South Asian to take Biggest Hit under Bill C50

Posted by admin on Jun 16th, 2008

Indo Canadian Voice Online. By Rattan Mall

Indo-Canadians will be the number one group taking the hit under Bill C-50, says well-known immigration lawyer Richard Kurland. Lexbase, the country’s leading immigration publication run by Kurland, reviewed the inventory of all overseas Economic Class permanent residence applications as of April 4, 2008, and was astonished to discover that there are a whopping 145,556 people in the queue in New Delhi, but that the 2008 target allows for only 9,245 visas. Comparing the 2008 target of 9,245 visas with a queue of 145,556 people, the queue in New Delhi measures 15 years.

Kurland said: “No wonder Citizenship and Immigration Canada wants to shuffle the visa cards, and take away both the right to a visa, and, the ‘first come, first served’ rule for visa processing. India gets hit big.

“It is not ‘when’ you apply, it is ‘where’ you apply.”

The Economic Class includes skilled workers, business immigrants, and provincially-selected immigrants.

Kurland’s analysis of the data showed that Canada’s immigration system is not broken at all. He said: “The real issue is ‘What to do about applicants from India?’ and how to manage this issue politically when Indo-Canadian voters are nationally influential.”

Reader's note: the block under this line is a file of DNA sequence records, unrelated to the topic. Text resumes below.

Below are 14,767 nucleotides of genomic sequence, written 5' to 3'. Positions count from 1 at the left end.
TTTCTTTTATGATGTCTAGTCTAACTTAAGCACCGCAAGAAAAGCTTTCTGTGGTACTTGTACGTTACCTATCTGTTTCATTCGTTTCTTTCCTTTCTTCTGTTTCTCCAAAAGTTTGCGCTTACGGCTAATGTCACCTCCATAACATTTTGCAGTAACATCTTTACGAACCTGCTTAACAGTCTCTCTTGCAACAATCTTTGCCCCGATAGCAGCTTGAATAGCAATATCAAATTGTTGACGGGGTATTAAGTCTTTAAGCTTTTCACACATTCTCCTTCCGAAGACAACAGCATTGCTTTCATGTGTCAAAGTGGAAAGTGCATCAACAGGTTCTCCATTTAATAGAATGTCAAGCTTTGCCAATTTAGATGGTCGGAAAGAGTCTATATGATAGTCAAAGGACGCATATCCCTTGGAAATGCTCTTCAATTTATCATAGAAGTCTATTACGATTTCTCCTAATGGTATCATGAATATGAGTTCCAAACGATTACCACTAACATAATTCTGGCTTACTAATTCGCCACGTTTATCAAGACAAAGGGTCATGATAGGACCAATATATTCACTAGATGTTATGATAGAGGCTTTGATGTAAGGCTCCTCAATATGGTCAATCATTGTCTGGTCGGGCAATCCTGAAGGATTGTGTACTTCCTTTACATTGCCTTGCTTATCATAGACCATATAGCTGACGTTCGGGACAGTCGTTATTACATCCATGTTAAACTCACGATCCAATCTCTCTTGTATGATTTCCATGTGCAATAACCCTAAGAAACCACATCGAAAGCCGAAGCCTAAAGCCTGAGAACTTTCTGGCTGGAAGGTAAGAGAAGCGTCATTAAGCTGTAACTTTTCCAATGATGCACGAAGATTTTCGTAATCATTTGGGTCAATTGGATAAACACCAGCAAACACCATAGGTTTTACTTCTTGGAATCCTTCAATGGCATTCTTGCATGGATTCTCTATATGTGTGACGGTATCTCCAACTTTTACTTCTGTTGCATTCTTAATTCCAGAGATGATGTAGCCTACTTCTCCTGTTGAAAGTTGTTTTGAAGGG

According to Kurland, Canada’s immigration system already contains the mechanism to control the inventory: the passmark. When CIC asked Parliament for the power to let the Minister set the passmark, the explanation was that the passmark would be raised or lowered based on the level of inventory, with retroactive effect. So, the Minister can raise or lower the passmark at any time.

He said: “The mechanism withstood the legal challenge. But politically, raising the passmark is the “third-rail” of Canadian politics. The system is not broken, any more than a car is broken simply because the driver refuses to apply the brakes. The inventory problem could be fixed tomorrow, by raising the passmark, but politics trumped design.

“The selling point of “a broken system” also justified the government’s removal of the right to a visa – the largest stripping away of rights in Canada since 1970, when the War Measures Act was invoked. Under current law, there is a right to a visa when an applicant meets all prerequisites to visa issuance. There is a right to a visa, but the visa only gets you as far as the border officer, because while there is a right to a visa, there is no right to enter Canada.”

He noted: “The political party that proposes a reversal of government policy that removed individual rights from millions of people in Canada and abroad, and promises the restoration of the right to a visa, will reap rewards.”

Are the federal Liberals listening?

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